Tuesday, March 15, 2016

Mega Man Legacy Collection (3DS) Review

Fresh of the heels of my look at my favorite Mega Man game turned iOS title with my review on Mega Man X, I set SuperPhillip Central's sights on the recently released Mega Man Legacy Collection. Is this compendium of the Blue Bomber's worthy of his legacy? Find out with my review.

Fight, Mega Man! For Everlasting Peace!

The original six Mega Man games are no strangers to the porting and collection treatment. The original games released on the NES/Famicom. Then, we saw Complete Works versions on the PlayStation, which eliminated things like sprite flickering and slowdown that the original NES versions contained. These six re-releases also added an updated soundtrack for most of the titles, remixing many of the themes from the games.

Then, came the Mega Man Anniversary Collection for all sixth generation consoles, including the PlayStation 2, GameCube, and Xbox. From there, we've seen all six NES Mega Man games hit Nintendo's Virtual Console service on three platforms: the Wii, the Wii U, and the 3DS. Now, these Mega Man games are seeing a re-release once again, and on this occasion it's at a time where fans like myself are eager for anything Mega Man since the franchise is very much on a hiatus at this time. The end result is Capcom and Digital Eclipse's Mega Man Legacy Collection.

See the beginnings of the Mega Man series with the original game.
For those not in the know on Mega Man, the classic series has you going through an assortment of stages where you choose which of the eight (or in the first Mega Man game's situation, six) Robot Master stages you'd like to tackle in any order. In each level you run, jump, and shoot your way through the horizontal and vertical scrolling levels filled with enemies, death traps, and obstacles. At the end of each Robot Master level, you face a boss. Defeating that boss rewards you with that Robot Master's weapon. Not only does this weapon work well in defeating another Robot Master (which one it is is for you to figure out), but it also works great on certain enemies as well.

Or just jump into whatever Mega Man game you want to!
The original Mega Man introduced the nonlinear level structure, as well as a one-time for the series point system. Mega Man 2 gave us the standard eight Robot Master formula the series would use for each succeeding game, as well as deliver health-restoring E tanks, and helpful parts. Mega Man 3 brought Rush, the introduction of Mega Man's brother, Proto Man, and the slide ability in the fray. Following up on Mega Man 3, Mega Man 4 brought to the table the helper robot Eddie, as well as a new charge shot for Mega Man's Mega Buster. Finally, Mega Man 5 introduced Beat that could be unlocked through finding all eight letters spelling out MEGAMANV, and Mega Man 6 was the most graphically capable of the Mega Man series.

Mega Man 3 introduced the ultra helpful slide move. It works just as well in Mega Man 5, too.
The Mega Man Legacy Collection presents all six of these aforementioned games into one package, and it's as simple as choosing a game from the startup menu and hitting the play button. However, as a collection, each game has a museum that shows all of the characters (mostly enemies) in the game, a short description of each, and what weapon they're weak against, if applicable. There are also a nice portfolio of the game boxes, manuals, packaging, and cartridges for each Mega Man game in each major region: NTSC, PAL, and JP.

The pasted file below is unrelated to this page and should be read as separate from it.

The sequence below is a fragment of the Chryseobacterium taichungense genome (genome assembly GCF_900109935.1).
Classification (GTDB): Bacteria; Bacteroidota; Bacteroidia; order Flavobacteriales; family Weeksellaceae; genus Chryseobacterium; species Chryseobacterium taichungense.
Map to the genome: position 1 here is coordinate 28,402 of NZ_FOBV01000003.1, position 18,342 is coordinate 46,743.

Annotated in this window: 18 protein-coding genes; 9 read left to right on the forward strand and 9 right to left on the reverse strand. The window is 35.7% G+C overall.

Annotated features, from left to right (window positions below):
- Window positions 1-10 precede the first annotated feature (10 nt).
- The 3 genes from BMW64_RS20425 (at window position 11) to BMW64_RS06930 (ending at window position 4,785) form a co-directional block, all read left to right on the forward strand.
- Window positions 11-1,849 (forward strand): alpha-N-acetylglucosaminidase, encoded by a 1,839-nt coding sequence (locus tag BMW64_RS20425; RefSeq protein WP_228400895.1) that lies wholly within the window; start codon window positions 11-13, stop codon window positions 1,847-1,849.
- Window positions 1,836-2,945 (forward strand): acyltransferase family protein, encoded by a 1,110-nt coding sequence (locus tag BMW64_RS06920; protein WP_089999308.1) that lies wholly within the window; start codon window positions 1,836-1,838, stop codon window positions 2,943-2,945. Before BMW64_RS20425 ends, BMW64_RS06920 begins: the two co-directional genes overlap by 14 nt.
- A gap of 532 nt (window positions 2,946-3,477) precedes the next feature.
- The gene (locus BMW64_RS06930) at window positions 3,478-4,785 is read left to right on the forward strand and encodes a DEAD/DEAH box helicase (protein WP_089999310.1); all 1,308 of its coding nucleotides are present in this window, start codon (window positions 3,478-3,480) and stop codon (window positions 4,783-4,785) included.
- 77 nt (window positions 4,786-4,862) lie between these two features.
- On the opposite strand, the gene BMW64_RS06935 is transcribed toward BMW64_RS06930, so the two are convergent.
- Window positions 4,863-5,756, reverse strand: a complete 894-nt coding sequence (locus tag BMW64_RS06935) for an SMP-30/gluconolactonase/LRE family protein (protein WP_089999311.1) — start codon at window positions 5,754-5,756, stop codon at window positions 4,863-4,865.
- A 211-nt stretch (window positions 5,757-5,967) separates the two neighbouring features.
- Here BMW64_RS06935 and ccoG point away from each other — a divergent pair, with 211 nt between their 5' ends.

Playing the classic Mega Man titles in Mega Man Legacy Collection feels good enough. If you're looking for improved features like a solid frame-rate or a lack of sprite flickering, you best avoid this package and look into the PS1 re-releases. Instead, the Mega Man Legacy Collection brings you the emulated versions of all six NES games with no major alterations. Though confusingly enough, Mega Man 5 is at a much lower frame-rate and features some issues that aren't present in the original release. The majorly confusing part is that switching over to the Japanese version of the game, Rockman 5, makes it so the game runs as it should.

Other than that, the games are without much to gripe about. You can turn on and off the border that each game comes with. These generally show one character from the Mega Man game you're playing on either side of the game screen. Additionally, the ability to save and load your game data at any point, much like an emulator is also included, making so you can play each game with as much or as little help from restore points as you'd like. Don't worry; I won't tell.

Outside of just playing the six classic Mega Man games, Digital Eclipse has included a set of over 50 challenges that have you trying to complete boss rushes, runs through remixed levels, runs through multiple level portions, and much more in a specific amount of time. You can save and watch your replays, as you try to get a gold medal on each challenge. Just playing these challenges and completing them will add some longevity to the collection, so going for the gold adds even more, and this is certainly welcomed. Unfortunately, you have to play early challenges to unlock later challenges, so you can't just jump to any challenge you like. You gotta work for it.

How fast can you beat this Mecha Dragon?
Mega Man Legacy Collection isn't a perfect compilation of all things classic NES Mega Man, but it also isn't a poor compilation either. The games play as my aging mind remembers-- glitches, sprite flickering, slowdown, and all. For a compendium of some of the best 2D action platformers around on the go, Mega Man Legacy Collection for the Nintendo 3DS is a highly capable course for fans of the Blue Bomber and new players to gobble up.

[SPC Says: B+]

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